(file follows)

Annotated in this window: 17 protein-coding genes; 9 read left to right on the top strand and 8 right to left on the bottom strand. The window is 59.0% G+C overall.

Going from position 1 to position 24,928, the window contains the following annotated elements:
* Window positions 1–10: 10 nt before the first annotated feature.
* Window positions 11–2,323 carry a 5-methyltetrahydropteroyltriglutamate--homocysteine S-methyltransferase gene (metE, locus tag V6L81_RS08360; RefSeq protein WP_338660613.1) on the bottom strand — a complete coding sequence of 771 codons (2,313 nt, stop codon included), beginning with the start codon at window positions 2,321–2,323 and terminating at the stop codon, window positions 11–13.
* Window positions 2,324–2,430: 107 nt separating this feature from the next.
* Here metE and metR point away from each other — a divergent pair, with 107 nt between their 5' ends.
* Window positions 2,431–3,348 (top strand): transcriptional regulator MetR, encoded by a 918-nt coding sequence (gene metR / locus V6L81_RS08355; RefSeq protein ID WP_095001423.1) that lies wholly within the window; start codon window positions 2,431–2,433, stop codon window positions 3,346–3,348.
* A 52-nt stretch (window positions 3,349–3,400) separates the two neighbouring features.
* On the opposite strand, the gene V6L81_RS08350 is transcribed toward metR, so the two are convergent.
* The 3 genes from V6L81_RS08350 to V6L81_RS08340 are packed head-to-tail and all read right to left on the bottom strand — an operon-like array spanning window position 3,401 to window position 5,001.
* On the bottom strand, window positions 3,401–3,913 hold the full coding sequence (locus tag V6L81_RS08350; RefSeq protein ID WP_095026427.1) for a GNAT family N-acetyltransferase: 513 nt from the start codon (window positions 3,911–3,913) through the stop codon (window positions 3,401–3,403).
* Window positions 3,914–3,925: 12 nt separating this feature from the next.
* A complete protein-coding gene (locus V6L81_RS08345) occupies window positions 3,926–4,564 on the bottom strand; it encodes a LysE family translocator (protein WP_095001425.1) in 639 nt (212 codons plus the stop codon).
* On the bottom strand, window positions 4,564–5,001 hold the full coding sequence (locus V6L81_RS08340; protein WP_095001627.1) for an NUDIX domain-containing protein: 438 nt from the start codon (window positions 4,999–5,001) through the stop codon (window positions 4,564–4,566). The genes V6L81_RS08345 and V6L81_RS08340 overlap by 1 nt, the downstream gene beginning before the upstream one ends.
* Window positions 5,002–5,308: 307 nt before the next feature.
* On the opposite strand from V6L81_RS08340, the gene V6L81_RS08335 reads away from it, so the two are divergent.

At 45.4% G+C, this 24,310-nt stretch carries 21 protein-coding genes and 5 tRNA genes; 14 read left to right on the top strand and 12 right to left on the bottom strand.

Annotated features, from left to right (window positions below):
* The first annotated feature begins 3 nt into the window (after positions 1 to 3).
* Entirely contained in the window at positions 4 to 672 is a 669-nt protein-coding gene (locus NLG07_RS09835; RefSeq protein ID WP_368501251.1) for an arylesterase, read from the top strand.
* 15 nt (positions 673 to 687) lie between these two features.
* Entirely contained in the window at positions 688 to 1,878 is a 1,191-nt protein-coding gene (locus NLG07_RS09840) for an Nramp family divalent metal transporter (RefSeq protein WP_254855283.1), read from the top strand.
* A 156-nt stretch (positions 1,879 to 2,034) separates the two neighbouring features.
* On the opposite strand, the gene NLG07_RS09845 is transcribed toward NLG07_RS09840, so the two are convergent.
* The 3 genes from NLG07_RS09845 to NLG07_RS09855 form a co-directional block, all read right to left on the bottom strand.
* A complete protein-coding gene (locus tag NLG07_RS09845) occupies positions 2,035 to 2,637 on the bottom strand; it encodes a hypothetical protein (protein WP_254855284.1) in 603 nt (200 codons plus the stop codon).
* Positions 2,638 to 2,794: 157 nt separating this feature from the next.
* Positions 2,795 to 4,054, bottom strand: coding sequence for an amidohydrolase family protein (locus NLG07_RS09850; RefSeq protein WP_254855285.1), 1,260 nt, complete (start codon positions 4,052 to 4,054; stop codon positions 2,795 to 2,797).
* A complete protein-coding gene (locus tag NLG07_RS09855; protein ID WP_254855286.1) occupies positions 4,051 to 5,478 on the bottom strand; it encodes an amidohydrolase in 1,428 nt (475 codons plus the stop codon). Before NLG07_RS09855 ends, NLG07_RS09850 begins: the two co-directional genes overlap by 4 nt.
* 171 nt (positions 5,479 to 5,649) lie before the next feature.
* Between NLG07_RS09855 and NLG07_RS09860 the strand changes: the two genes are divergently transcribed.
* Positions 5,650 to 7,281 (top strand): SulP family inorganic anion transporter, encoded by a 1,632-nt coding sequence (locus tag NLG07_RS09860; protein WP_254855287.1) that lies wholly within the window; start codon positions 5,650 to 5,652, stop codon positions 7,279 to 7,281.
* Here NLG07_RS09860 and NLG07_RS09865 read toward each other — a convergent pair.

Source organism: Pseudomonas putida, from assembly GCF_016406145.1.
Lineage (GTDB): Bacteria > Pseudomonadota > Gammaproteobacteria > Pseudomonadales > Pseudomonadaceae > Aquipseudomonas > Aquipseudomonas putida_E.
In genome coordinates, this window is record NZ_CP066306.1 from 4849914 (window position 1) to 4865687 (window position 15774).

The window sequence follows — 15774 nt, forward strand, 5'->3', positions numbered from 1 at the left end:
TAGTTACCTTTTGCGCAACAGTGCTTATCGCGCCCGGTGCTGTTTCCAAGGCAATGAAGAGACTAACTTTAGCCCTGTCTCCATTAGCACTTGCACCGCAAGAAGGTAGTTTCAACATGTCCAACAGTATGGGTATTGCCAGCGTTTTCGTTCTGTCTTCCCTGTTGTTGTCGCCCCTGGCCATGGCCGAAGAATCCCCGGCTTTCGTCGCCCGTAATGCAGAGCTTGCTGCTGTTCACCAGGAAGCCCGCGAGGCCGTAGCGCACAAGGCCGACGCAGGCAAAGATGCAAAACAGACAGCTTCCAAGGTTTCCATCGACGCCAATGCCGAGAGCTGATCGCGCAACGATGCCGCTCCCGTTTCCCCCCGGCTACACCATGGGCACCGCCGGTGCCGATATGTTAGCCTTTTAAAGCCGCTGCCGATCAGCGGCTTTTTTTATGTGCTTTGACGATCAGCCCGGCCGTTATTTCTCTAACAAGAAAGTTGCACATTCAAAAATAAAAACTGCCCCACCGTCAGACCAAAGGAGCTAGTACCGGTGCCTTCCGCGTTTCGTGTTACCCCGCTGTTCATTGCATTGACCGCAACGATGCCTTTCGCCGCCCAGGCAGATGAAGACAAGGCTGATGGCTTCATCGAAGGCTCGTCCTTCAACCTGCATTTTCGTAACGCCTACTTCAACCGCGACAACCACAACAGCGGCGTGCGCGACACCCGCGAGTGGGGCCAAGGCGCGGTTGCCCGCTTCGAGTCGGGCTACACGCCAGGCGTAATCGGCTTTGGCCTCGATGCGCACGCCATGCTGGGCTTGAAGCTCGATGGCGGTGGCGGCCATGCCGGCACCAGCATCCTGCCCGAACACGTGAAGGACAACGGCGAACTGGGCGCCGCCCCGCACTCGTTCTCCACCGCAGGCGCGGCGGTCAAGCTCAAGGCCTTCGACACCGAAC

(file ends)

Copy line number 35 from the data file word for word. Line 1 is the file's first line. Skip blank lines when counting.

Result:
Lineage (GTDB): Bacteria > Pseudomonadota > Gammaproteobacteria > Pseudomonadales > Pseudomonadaceae > Aquipseudomonas > Aquipseudomonas putida_E.